Pivotal Considerations for First-Time Entrepreneurs Before Navigating the Startup Landscape
What should all first time entrepreneurs know before starting their very first business? Originally appeared on Quora: the place to gain and share knowledge, empowering people to learn from others and better understand the world.
The Problem You’re Solving with Your Business Must Be Meaningful to You
This is because you will end up sacrificing many other meaningful parts of your life on the altar of solving whatever problem your business is going after. For me, this list of sacrifices includes: peace of mind (when I worked at Google before starting Dandelion, I never for a moment had to worry that the company would fail due to action or inaction on my part), ample time with family and friends, living in California (my husband and I moved to NY for the business), leisure time, hobbies, etc. It is worth it to me because I want to devote my time to addressing climate change, and Dandelion is my mechanism for doing this. If Dandelion were addressing an issue less meaningful to me, I’d quickly question whether all those other sacrifices were worth it.
Like with Any Human Activity, The People Will Be the Hardest Part, So Choose Your People Well
If everyone communicated perfectly, shared the same values, and maintained composure under stress at all times, how easy it would be to solve even the thorniest problems! Being part of a start up together will thrust you and your colleagues into highly ambiguous situations where there is very little infrastructure and it feels like a lot is at stake. The stress of starting a business can be intense as it is. It’s critical to choose people that not only have the skillset/expertise you’re looking for, but will also be a source of camaraderie and support instead of a source of yet more stress.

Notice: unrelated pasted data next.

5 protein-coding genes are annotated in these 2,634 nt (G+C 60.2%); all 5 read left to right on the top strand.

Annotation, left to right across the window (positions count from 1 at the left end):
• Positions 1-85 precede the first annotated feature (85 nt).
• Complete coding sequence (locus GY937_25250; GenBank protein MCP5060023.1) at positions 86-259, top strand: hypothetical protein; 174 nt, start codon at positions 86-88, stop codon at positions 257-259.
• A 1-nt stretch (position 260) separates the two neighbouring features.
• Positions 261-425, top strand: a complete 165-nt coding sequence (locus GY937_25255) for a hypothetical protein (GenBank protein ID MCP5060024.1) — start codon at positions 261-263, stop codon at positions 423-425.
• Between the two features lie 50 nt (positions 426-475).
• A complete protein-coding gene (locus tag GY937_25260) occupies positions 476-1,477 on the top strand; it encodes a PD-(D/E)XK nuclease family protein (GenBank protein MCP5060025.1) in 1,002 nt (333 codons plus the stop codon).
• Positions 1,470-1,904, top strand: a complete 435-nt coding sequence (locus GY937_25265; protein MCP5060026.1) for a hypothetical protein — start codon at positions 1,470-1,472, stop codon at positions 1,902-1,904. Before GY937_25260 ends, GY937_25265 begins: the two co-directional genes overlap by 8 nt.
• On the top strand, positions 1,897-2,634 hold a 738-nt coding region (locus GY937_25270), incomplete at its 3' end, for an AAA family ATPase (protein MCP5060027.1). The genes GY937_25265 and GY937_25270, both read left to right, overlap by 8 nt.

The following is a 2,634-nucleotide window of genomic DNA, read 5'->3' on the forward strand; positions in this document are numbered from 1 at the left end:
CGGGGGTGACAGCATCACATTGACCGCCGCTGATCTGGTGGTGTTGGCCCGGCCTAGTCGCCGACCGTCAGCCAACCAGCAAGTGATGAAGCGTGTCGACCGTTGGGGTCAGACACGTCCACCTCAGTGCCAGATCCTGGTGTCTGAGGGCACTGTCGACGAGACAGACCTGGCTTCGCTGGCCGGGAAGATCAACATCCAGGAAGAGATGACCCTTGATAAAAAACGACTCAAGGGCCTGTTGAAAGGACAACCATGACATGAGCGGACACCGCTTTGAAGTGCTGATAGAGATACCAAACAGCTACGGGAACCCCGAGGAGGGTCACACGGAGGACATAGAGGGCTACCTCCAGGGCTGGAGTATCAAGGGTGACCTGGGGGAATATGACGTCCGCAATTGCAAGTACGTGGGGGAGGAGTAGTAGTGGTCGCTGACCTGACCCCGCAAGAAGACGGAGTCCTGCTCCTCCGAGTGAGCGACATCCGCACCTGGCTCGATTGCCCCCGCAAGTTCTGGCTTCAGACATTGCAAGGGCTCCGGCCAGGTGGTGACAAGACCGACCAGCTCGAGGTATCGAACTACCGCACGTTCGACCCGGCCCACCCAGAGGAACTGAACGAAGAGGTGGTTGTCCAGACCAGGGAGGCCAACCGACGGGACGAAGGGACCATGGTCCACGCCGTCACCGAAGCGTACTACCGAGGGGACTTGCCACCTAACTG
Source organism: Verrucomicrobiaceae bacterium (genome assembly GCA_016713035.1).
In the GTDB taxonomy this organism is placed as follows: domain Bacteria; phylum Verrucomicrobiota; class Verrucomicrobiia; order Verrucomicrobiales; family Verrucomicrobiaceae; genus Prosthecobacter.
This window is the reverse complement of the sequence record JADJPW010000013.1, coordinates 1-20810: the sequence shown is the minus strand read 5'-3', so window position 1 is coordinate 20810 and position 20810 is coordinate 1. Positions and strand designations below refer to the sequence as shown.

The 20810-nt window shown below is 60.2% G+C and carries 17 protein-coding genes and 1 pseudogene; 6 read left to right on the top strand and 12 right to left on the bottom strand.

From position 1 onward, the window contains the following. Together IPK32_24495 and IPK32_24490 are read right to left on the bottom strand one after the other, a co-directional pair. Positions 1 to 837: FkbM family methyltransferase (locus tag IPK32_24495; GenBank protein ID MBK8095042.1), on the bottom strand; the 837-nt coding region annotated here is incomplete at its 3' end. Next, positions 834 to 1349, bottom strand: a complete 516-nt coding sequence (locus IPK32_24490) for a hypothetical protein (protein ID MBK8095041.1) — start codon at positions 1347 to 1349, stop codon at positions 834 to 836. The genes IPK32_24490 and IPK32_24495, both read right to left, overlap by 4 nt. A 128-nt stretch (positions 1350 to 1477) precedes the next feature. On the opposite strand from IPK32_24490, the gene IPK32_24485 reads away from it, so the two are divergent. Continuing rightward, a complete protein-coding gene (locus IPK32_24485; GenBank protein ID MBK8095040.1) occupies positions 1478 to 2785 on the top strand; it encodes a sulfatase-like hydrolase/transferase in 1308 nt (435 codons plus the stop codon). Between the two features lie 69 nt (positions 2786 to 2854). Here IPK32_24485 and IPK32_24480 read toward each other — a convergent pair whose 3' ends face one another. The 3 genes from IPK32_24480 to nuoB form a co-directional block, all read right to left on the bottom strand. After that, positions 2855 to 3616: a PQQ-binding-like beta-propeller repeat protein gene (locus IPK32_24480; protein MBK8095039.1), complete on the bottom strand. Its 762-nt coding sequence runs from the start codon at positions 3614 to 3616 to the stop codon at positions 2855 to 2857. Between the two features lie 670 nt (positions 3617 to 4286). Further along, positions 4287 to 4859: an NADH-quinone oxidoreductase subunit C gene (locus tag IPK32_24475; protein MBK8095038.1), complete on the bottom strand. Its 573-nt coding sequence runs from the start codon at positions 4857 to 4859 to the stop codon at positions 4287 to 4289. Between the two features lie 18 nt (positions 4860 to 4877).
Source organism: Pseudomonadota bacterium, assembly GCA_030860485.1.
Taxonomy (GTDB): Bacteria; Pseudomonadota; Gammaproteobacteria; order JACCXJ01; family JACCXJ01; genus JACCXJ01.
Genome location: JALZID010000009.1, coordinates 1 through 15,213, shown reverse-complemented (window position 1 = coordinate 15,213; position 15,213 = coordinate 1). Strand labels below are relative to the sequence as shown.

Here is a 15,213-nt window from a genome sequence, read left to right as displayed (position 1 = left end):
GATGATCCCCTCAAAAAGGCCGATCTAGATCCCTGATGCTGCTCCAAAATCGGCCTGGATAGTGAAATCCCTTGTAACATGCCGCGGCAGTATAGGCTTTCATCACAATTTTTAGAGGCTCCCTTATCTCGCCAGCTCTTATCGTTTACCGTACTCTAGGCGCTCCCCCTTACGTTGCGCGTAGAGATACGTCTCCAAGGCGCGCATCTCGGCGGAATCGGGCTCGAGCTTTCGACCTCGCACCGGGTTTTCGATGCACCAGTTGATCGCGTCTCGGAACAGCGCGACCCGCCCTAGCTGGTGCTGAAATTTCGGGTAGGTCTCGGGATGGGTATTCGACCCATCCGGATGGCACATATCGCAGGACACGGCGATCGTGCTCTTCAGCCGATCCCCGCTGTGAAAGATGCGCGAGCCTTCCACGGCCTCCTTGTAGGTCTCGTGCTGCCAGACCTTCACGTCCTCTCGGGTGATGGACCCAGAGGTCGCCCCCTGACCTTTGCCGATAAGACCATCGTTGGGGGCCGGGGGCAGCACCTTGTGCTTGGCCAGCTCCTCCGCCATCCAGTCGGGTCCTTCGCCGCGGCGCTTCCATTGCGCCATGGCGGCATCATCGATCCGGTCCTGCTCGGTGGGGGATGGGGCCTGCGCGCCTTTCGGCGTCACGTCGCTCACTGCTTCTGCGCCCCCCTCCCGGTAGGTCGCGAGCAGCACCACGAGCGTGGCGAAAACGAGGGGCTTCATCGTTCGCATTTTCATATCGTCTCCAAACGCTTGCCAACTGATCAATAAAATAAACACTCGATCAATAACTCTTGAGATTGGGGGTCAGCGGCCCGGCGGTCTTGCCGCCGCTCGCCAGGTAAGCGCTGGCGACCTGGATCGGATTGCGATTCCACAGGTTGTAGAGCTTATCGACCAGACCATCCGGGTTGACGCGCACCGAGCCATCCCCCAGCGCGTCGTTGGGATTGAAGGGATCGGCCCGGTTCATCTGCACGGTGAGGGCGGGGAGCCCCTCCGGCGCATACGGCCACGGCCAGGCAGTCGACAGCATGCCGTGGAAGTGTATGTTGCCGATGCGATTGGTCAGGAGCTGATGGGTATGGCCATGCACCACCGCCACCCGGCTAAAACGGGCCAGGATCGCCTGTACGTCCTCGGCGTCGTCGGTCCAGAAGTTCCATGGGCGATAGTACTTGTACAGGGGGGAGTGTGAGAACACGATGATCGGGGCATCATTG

Being an Entrepreneur Is a Humbling Experience
People often use the phrase “I’m humbled to…” to accept accolades or congratulations with modesty, but starting a business is genuinely humbling. It quickly shows you your weaknesses, flaws, and limitations, as any sufficiently challenging endeavor will. I’ve made so many mistakes: hiring people at too high a position for them to be successful and then taking too long to remedy it, not measuring the right things quickly enough, not putting the right communications structures in place for the team, not managing consultants closely enough to ensure they deliver appropriate value to the company, etc. To become an entrepreneur, you have to be willing to see your own imperfections in technicolor and you need the discipline to handle them dispassionately like you would any other part of the business by identifying the issue and quickly marshaling the resources to solve it. Otherwise, ego will make the hard things a lot harder than they need to be.
Contributed by Kathy Hannun, CEO and Co-Founder, Dandelion Energy